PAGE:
Pell's equation
 MacTutor Math History Archives
Linked essay on the indeterminate quadratic equation. With references and other related web sites.
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 Pennies in a Tray  Ivars Peterson (MathLand)
What's the largest number of pennies that you can pack inside a circular tray to form a carpet of nonoverlapping coins? What about inside a square or triangular tray? What if you could expand or contract the size of all your pennies to fit a required
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 A Penny Surprise  Ivars Peterson (MathTrek)
Flipping a coin in the air, catching it, then determining whether it has come up heads or tails is to many people a prototypical random process. In some sense, however, coin tossing isn't really random at all. A mechanical gadget can flip a properly positioned
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 Pens and Crystals (Math Chat)  Frank Morgan, MAA Online
Answering the challenge: How should you fence in two adjacent rectangular pens of given areas A, B with the least amount of fencing (including the fencing separating them)? Ms. Mattuck's 8th graders at the Richmond School use the Geometer's Sketchpad
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 Pentium Bug Revisited  Ivars Peterson (MathLand)
The incident that triggered a barrage of ridicule occurred in the fall of 1994, a few months after Intel had introduced its Pentium microprocessor. The furor started with an email message from Thomas R. Nicely, a mathematician at Lynchburg College in
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 A Perfect Collaboration  Ivars Peterson (MathLand)
Euclid and Euler seem an unlikely pairing. One was the most prominent mathematician of antiquity, best known for his treatise on geometry, the Elements. The other was the most prolific mathematician in history, the man whom his 18century contemporaries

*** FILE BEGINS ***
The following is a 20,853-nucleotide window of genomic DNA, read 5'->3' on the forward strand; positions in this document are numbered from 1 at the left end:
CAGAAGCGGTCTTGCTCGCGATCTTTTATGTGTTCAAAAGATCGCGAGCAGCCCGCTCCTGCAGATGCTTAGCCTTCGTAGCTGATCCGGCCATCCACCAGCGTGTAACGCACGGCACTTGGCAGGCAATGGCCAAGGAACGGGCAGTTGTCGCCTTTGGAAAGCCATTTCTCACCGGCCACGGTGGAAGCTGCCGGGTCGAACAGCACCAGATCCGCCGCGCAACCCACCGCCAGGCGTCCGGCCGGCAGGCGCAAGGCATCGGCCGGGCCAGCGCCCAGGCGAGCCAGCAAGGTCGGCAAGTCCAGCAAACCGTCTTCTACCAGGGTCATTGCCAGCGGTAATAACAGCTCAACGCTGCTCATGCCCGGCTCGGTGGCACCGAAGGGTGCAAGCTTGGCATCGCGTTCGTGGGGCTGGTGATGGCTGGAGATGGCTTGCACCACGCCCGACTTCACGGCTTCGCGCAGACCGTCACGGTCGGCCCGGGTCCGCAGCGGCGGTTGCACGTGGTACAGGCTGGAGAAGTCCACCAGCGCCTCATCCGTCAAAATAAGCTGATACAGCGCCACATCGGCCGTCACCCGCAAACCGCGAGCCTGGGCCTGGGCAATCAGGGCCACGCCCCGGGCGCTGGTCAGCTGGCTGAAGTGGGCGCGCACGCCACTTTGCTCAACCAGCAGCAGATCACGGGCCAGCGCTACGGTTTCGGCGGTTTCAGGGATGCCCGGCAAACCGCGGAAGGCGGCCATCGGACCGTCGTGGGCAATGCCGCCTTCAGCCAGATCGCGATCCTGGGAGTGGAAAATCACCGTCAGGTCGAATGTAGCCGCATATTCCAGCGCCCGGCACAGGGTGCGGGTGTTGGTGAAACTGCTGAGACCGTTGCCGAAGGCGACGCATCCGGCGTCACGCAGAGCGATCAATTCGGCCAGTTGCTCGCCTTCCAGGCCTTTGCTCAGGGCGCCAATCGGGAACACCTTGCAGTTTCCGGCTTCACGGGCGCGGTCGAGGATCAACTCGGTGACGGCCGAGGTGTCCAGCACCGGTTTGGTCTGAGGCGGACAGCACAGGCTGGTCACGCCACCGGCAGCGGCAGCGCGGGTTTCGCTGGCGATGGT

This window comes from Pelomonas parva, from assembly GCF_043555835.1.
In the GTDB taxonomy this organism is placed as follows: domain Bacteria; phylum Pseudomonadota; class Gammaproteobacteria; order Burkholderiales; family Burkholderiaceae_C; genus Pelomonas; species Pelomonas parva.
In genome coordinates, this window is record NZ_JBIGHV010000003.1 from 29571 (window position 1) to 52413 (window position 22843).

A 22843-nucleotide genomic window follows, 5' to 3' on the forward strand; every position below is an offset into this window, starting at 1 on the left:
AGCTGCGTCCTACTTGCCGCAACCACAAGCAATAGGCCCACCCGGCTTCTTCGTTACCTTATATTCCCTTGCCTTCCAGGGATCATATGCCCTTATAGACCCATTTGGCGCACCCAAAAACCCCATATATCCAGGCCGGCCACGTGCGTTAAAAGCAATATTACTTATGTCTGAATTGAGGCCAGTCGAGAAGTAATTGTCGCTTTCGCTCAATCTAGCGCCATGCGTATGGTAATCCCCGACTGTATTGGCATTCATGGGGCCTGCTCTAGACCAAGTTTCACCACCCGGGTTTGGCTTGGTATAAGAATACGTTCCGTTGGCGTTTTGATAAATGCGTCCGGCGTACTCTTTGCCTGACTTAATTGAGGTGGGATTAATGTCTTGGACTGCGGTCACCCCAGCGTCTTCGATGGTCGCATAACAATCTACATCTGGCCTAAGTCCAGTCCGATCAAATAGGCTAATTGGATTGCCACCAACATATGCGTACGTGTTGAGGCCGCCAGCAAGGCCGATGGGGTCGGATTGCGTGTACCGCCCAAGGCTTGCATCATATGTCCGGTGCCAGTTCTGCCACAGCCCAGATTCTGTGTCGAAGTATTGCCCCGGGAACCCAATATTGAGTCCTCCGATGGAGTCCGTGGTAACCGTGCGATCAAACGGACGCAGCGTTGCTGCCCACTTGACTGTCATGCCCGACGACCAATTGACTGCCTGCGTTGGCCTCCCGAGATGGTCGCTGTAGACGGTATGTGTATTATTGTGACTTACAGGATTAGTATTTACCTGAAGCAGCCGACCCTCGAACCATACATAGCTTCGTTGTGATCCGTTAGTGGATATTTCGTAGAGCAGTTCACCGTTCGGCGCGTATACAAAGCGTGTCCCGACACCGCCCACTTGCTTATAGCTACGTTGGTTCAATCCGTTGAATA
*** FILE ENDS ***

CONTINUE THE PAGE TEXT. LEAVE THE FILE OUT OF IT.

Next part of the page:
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 Perfect Numbers  MacTutor Math History Archives
Linked essay describing the work on perfect numbers from Pythagoras through Euclid, Nicomachus, the Arabs, Cataldi, Descartes, Mersenne, Fermat, Euler, Barlow, Catalan, Cole, and others; with other web sites and 20 references (books/articles).
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 Performance Evaluation  Keith Devlin (Devlin's Angle)
"Dear Professor G,..." A critique of current professorial evaluation schemes in the college/university setting.
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 Periodic Points of Quadratic Polynomials  Cut the Knot!, Alexander Bogomolny
The main purpose of the Mandelbrot set is to index Julia sets corresponding to various values of the parameter c... iterations inside M evolve differently depending on the value of c. (You may explore some iterations via the applet supplied.) An interactive
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 The perplexing mathematics of presidential elections  Keith Devlin (Devlin's Angle)
It's not the idea of one person one vote that's the problem, it's that math that is used to turn those votes into a final decision. Ideally, that math should reflect the wishes of the electorate. But does it? The answer usually comes as a surprise to
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 Pete Casazza
Articles by this University of Missouri professor, some of them scanned from journals, include "A Mathematician's Survival Guide," "Classes of Finite Equal Norm Parseval Frames," "Dear Pythagoras: See What You Started," "Equivalents of the KadisonSinger
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 Pete L. Clark
Course notes, open problems, publications and preprints by Clark, who teaches at the University of Georgia, and does research primarily in number theory and arithmetic geometry. See, in particular, Clark's freely downloadable PDF expositions on commutative
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 Peter Doyle  Mathematics, Univ. of California at San Diego
Advanced tutorials, proofs and papers, mostly statistics, probability, geometry, and graph theory, but with examples from other mathematics areas as well. Don't miss Dr. Doyle's Flip Flops.
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 Peter J. Lu  Department of Physics, Harvard University